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Fresno Stories

William Saroyan and the search for "The Japanese American Novel"

Normally, when we think about “California” cities, our minds tend to drift to popular destinations such as Los Angeles, San Francisco, or San Diego. Often absent from the list of locations noted as part of the “cultural heartland” of California are the cities and towns that dot the landscape from the Central Valley up to the San Joaquin Delta. This long network of settlements nestled within inland California is often seen as the last outpost before the East, and its endless stretches of farmland, mountains, and desert. Yet, these are truly Californian cities, with their own distinctive traditions and contributions to the history of the state. In particular, it is from these cities that some of the most talented artists, writers, and poets trace their origins.

One such overlooked cultural mecca in California’s Central Valley is Fresno. For most Americans, Fresno is known as a hub of grape production and gateway to Yosemite National Park. Nonetheless the city, along with Highway 99 that cuts through it, is an important landmark at the intersection of California and Japanese American literary culture.

This article is the first in a series that will examine the intersections of Japanese American and U.S. history and literary culture. This article will examine this intersection through the life of William Saroyan, who was one of the first Middle Eastern American writers to achieve national acclaim, as well as arguably the earliest literary figure to put Fresno on the map.

William Saroyan. Courtesy of Wikepedia Commons

The son of Armenian immigrants, Willliam Saroyan was born in Fresno in 1908. Although Saroyan would travel throughout California and across the U.S., his childhood home of Fresno served as the inspiration for several of his best-known works, such as his 1940 collection of short stories My Name is Aram, as well as his screenplay and novel The Human Comedy, which centers on the actions of a young boy in the San Joaquin Valley during World War II. The successful film version, starring Mickey Rooney, garnered Saroyan an Academy Award for Best Story in 1943. Saroyan also achieved fame for the play The Time of Your Life, which won both the 1939 Pulitzer Prize for Drama and the New York Drama Critics’ Circle Award, and was later transformed into a film by actor-producer James Cagney.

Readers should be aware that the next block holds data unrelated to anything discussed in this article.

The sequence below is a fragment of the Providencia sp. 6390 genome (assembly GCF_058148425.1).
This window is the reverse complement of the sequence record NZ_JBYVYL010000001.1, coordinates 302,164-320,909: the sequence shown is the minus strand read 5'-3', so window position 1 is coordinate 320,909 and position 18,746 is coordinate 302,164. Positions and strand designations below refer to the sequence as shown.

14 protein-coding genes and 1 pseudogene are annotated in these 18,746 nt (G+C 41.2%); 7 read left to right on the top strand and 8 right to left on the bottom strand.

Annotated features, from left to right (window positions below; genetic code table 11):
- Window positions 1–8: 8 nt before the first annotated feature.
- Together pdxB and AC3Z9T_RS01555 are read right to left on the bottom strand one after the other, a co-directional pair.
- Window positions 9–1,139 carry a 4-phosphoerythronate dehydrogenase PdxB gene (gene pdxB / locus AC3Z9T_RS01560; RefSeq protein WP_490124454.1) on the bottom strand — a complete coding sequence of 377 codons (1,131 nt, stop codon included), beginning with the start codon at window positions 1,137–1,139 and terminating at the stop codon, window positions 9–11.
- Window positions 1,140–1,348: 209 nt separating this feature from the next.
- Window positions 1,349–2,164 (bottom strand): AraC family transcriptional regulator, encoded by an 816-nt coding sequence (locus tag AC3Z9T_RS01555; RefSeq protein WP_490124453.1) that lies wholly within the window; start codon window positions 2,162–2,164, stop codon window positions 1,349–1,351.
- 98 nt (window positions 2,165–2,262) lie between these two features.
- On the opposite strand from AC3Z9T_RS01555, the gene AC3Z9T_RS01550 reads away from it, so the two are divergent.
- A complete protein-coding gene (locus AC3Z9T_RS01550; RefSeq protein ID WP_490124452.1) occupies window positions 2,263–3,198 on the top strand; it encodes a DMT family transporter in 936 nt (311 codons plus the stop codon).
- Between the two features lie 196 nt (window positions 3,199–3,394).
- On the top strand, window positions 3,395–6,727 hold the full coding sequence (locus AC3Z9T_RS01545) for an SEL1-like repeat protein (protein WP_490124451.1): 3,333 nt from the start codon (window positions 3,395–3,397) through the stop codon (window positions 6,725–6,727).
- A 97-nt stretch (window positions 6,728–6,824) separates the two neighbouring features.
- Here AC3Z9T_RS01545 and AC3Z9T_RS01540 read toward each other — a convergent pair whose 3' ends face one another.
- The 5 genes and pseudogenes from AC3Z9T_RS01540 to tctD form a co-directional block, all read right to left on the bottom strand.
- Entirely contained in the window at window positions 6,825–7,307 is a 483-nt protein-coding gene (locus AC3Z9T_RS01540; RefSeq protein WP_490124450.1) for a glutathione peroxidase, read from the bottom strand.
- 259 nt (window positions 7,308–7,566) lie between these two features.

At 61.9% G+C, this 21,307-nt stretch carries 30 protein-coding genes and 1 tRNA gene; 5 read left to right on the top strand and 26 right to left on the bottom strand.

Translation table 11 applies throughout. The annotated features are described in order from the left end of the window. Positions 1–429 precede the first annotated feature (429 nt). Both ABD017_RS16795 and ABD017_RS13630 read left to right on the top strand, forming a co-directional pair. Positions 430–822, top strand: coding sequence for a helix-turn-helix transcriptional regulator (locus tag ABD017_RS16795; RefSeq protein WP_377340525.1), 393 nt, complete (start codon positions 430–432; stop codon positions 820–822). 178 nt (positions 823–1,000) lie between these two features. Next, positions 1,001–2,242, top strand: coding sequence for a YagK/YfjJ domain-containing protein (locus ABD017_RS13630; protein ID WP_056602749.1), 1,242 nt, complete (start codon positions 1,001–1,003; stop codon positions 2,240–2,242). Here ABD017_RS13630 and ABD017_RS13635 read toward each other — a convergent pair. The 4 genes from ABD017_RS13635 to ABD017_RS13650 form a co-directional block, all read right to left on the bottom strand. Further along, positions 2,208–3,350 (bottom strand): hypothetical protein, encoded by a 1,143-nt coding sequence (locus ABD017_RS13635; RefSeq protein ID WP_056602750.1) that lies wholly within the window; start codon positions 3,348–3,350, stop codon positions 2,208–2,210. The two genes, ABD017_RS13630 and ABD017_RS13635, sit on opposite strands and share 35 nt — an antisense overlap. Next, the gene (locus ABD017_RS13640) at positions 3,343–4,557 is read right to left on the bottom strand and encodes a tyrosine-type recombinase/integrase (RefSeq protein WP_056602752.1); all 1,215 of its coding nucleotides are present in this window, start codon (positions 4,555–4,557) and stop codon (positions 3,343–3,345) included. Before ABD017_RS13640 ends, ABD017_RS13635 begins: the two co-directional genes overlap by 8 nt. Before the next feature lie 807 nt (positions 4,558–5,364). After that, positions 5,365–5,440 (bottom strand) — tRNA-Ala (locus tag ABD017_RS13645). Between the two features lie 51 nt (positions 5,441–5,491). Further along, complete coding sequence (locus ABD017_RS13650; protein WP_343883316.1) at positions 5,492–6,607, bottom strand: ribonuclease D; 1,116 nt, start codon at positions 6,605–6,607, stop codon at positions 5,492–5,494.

During his childhood in Fresno’s Armenian enclave, Saroyan encountered members of several other immigrant communities, including Japanese Americans. During his youth, Saroyan worked as a farm hand for several Japanese farmers near Fresno. In the May 12th, 1940 issue of the Kashu Mainichi, several farmers testified to having employed Saroyan when he was a young man, and characterized him as “a rather garrulous but serious young man; a young man who made a number of Japanese friends during the period of seasons of summer work.”

From the beginning of his literary career, long before he broke through into the mainstream of American literature, Saroyan forged important connections with Nisei writers. In 1933, while Saroyan was based in San Francisco and writing his first successful story, The Daring Young Man on the Flying Trapeze, he lived for a time with Nisei writer Eddie Shimano.

Shimano, a budding poet and journalist, later became the editor of New World Sun, a writer for the Federal Writers’ Project, and during World War II would serve as editor for the camp newspapers at Santa Anita Assembly Center and Jerome Concentration Camp. After Shimano left San Francisco to travel around the United States, Saroyan roomed with another Nisei writer, Bob Iki, the editor of the small newspaper Sangyo Nippo.

Even after reaching stardom, Saroyan maintained contact with Japanese America through James Omura’s literary magazine Current Life. Although more famous as an outspoken critic of Executive Order 9066 and of the Japanese American Citizens League, Omura first gained attention through his work as a newspaperman. Omura’s magazine Current Life, which was founded in San Francisco in fall 1940 and ran until early 1942, featured contributions from talented writers such as Kenny Murase and Hisaye Yamamoto (the latter writing under the pen name “Napoleon”), and poets Toyo Suyemoto and Ayako Noguchi.

In two issues, Current Life featured Kenny Murase’s assessment of William Saroyan’s influence on American literature. Murase pointed to Saroyan’s humble beginnings in Fresno as an important factor in his success. In another issue from March 1941, a Sacramento writer named George Morimitsu sketched out an imagined “dialogue portraiture” of Saroyan and his early literary ventures in Fresno and San Francisco.